Water is an essential resource that we rely on for various purposes, ranging from drinking and cooking to industrial processes and scientific experiments. However, not all water is created equal. Demineralised water and distilled water are two terms often used when discussing purified water, but they differ in terms of their purification processes and level of purity.
Demineralised water refers to water that has undergone a process known as demineralisation or deionisation. This process involves the removal of minerals and impurities from water, leaving behind a highly purified form. On the other hand, distilled water is produced through the process of distillation. Distillation involves boiling water, capturing the resulting steam, and condensing it back into liquid form, effectively removing almost all impurities, including minerals, contaminants, and microorganisms.
While both demineralised water and distilled water are highly purified, they serve different purposes due to the variance in their purification processes. Understanding the differences between demineralised water and distilled water is crucial for selecting the appropriate type for specific applications, ensuring optimal performance and desired outcomes. In the following sections, we will delve deeper into the characteristics and applications of each type of water, shedding light on their unique qualities and benefits.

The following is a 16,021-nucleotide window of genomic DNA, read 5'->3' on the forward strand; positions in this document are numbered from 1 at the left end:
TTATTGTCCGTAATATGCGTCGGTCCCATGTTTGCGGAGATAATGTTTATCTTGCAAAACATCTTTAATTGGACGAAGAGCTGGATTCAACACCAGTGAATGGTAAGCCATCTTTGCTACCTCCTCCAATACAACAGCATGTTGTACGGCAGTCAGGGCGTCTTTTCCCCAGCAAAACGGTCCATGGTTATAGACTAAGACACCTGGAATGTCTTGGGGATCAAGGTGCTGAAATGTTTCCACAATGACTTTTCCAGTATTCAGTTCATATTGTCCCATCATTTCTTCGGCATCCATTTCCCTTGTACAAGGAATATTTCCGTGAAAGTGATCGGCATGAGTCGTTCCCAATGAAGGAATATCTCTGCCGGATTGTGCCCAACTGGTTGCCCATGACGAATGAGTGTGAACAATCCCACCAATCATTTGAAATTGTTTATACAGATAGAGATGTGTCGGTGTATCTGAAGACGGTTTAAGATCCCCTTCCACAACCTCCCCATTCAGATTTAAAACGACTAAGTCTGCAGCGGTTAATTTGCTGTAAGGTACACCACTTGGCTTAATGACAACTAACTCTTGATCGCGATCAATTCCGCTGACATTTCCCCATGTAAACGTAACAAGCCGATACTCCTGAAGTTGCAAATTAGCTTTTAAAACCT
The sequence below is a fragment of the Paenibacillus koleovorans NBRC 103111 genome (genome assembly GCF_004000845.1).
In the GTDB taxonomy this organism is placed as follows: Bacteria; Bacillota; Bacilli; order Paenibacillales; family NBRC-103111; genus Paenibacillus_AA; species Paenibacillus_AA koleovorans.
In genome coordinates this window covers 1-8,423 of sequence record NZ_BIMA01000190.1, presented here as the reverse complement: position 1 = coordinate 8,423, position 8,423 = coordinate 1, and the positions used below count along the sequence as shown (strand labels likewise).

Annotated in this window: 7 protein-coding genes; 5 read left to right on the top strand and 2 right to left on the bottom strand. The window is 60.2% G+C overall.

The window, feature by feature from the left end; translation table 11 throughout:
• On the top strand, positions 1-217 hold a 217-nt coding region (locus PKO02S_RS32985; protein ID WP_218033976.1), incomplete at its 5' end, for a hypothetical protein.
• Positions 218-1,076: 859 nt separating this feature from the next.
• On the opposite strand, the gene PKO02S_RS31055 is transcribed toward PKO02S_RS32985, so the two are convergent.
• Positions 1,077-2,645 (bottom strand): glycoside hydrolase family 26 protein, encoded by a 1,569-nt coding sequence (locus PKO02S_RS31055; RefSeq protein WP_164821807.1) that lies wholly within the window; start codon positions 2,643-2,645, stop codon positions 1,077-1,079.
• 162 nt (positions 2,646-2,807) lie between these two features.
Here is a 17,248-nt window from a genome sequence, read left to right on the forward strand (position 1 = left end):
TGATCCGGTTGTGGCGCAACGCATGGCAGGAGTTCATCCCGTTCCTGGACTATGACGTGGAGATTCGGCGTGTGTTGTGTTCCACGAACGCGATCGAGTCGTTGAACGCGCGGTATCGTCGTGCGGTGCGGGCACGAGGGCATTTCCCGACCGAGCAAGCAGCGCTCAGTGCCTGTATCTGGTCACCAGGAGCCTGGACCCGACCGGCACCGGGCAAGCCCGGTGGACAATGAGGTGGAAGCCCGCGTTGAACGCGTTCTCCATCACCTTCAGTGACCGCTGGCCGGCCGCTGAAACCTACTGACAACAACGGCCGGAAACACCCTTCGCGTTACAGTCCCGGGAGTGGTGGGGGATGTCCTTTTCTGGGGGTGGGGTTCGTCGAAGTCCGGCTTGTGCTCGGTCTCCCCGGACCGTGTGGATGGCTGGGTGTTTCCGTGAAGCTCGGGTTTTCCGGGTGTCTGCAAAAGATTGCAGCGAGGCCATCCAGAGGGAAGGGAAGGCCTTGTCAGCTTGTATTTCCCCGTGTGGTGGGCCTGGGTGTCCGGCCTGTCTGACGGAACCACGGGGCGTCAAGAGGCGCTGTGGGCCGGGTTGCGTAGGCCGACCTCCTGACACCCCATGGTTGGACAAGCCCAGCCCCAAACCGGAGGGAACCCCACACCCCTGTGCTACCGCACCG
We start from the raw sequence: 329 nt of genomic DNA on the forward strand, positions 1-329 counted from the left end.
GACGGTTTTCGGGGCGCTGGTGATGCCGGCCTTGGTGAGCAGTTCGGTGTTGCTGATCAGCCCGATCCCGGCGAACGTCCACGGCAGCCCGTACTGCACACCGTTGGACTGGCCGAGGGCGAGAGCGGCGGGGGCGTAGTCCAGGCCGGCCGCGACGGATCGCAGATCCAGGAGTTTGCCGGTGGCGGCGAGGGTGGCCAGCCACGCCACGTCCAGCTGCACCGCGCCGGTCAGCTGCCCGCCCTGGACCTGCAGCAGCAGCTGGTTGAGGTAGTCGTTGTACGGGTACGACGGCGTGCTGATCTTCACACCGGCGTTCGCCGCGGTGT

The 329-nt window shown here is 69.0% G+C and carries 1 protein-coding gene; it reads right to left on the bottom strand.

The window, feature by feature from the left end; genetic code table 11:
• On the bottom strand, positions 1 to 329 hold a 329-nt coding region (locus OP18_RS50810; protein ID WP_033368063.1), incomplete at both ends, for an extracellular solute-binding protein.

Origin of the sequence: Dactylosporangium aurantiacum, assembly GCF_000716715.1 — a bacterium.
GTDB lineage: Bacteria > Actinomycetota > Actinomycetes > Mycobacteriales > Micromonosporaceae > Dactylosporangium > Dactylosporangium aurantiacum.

What is Demineralised Water?
Demineralised water, also known as deionised water or demin water, refers to water that has undergone a process of demineralisation or deionisation to remove minerals and impurities. Demineralisation involves the use of various techniques such as ion exchange, reverse osmosis, or deionisation resin beds to eliminate ions, including calcium, magnesium, sodium, and other dissolved minerals from water.
Read more: Deionised Water vs Distilled Water
How is Demineralised Water made?